You should remember that a step is defined as a movement from one location to another so the actual transition is the step rather than a pose. Keeping this in mind will allow for fluidity.
The carpet has a grid which you can use as a reference. I also used a guitar (in its case) as a reference point. You will begin and end facing the guitar as I am in the picture.
First, establish a reference point and get in push-up position. Again, a step is defined as a movement of the foot from one position to the next position.
Step 1: First Step
Bring your leading foot below your back foot to cross over to the other side. While moving your foot, you will want to lift your opposite hand so that you're balancing on the leading hand.
Make sure your leg is fairly straight and you are resting on the side of your foot. (Not the ankle!)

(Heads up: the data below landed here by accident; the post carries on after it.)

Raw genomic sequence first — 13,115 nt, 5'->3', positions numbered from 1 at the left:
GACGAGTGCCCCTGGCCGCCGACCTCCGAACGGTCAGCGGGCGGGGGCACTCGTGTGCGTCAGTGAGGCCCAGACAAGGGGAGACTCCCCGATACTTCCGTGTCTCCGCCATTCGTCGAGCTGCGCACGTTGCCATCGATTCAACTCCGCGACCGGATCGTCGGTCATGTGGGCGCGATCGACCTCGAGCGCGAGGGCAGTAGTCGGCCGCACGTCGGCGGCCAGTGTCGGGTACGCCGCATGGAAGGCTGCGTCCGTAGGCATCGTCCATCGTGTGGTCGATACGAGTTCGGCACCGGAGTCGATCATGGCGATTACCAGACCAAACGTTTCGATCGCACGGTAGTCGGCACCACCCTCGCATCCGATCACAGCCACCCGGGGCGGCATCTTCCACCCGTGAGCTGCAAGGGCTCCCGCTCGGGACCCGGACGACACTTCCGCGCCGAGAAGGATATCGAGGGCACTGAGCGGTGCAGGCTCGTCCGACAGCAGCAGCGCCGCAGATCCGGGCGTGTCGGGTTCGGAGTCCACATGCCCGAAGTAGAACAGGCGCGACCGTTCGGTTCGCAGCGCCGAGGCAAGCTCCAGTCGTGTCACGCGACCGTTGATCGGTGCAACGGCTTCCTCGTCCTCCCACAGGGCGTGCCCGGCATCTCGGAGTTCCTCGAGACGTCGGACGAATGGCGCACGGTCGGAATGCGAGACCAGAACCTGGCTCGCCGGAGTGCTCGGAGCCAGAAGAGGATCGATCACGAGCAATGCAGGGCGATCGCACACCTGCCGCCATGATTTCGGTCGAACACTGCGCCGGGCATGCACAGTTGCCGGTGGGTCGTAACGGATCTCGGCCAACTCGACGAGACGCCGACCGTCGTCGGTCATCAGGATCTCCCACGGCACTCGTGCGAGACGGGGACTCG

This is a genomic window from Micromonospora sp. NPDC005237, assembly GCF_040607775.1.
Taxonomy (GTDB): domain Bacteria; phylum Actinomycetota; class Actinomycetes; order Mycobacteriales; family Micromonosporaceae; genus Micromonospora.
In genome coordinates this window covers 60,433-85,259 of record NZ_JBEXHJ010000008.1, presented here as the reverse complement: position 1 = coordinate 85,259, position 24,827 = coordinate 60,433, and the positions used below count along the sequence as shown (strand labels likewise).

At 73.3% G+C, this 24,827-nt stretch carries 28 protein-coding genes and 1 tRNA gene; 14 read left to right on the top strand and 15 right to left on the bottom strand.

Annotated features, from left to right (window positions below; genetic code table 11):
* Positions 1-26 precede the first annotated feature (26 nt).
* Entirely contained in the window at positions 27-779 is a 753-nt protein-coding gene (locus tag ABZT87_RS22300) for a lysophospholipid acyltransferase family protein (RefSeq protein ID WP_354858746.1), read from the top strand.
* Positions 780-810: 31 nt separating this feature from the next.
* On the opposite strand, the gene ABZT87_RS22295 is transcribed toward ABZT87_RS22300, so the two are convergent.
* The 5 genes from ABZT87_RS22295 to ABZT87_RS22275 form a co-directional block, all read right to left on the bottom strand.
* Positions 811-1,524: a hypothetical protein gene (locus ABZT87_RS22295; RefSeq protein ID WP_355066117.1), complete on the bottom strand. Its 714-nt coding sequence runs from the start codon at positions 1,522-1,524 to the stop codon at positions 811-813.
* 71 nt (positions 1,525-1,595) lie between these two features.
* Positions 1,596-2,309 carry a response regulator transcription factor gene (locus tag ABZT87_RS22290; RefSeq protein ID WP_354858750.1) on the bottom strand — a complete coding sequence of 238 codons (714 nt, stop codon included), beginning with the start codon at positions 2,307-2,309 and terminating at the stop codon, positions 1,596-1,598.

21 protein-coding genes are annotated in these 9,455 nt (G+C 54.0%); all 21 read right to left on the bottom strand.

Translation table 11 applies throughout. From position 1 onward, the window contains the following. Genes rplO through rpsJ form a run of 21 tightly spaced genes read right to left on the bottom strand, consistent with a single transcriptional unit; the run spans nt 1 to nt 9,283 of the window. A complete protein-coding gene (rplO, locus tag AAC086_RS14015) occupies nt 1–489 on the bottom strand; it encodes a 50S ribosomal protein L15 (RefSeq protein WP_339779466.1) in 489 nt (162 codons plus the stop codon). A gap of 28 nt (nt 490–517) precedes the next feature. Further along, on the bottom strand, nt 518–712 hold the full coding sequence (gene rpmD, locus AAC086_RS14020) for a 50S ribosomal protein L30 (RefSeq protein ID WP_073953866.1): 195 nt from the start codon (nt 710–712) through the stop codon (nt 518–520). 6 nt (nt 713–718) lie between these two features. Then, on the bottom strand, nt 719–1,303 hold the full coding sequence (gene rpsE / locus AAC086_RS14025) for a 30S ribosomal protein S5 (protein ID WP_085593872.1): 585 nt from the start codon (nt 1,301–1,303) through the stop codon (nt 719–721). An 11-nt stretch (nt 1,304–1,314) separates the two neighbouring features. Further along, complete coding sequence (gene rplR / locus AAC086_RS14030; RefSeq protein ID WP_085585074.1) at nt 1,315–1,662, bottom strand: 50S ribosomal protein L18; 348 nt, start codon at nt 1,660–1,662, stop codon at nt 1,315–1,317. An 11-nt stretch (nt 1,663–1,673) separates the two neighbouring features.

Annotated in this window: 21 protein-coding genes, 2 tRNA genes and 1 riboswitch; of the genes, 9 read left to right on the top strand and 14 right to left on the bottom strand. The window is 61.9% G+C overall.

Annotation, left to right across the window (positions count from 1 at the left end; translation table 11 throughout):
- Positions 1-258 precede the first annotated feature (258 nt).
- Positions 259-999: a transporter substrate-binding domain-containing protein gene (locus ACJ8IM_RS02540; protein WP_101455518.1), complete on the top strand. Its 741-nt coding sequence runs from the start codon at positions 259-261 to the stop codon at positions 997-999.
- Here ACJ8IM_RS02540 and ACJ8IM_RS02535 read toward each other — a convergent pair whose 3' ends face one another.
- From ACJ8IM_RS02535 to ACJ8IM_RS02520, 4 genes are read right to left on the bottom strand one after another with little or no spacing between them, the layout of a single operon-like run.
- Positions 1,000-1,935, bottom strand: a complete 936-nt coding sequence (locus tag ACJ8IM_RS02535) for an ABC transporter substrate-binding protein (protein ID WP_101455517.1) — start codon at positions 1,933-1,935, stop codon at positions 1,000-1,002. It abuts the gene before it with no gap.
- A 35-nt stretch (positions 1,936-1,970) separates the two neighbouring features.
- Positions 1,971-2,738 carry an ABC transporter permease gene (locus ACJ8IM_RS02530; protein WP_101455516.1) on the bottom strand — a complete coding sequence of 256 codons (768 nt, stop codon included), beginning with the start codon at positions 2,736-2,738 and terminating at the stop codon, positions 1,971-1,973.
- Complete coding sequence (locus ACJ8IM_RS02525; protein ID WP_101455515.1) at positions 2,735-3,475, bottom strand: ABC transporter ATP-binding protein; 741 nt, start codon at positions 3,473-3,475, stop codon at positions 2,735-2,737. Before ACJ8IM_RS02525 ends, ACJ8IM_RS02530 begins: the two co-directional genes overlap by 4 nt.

Step 2: Second Step
Pull your back foot forward and towards your leading knee so that you lead leg curls and shift your weight to your back leg once again.
Step 3: Third Step
I apologize for awkward pictures. Steps are meant to be presented in fluid motion. Holding each pose is actually counter-intuitive to learning how to feel the music and move with the beat.
Swing your leading leg over and switch hands simultaneously.
Step 4: Fourth Step
Your back leg should now be in front and bent while your leading foot is planted to the ground. Make sure the lateral side of the back foot is on the ground! (once again, not the ankle!)
Step 5: Fifth Step
And extend the leading foot straight back.
Step 6: Final Step
With lots of practice, you can gain speed and fluidity, accuracy and precision. Add some music and time your steps to the beat.
It might be beneficial to check out other dancers for ideas for transitioning into the 6 Step. Transitions are very illustrative of each dancer's style and can be a crucial point to capture audience attention while showing a bit of yourself. Check out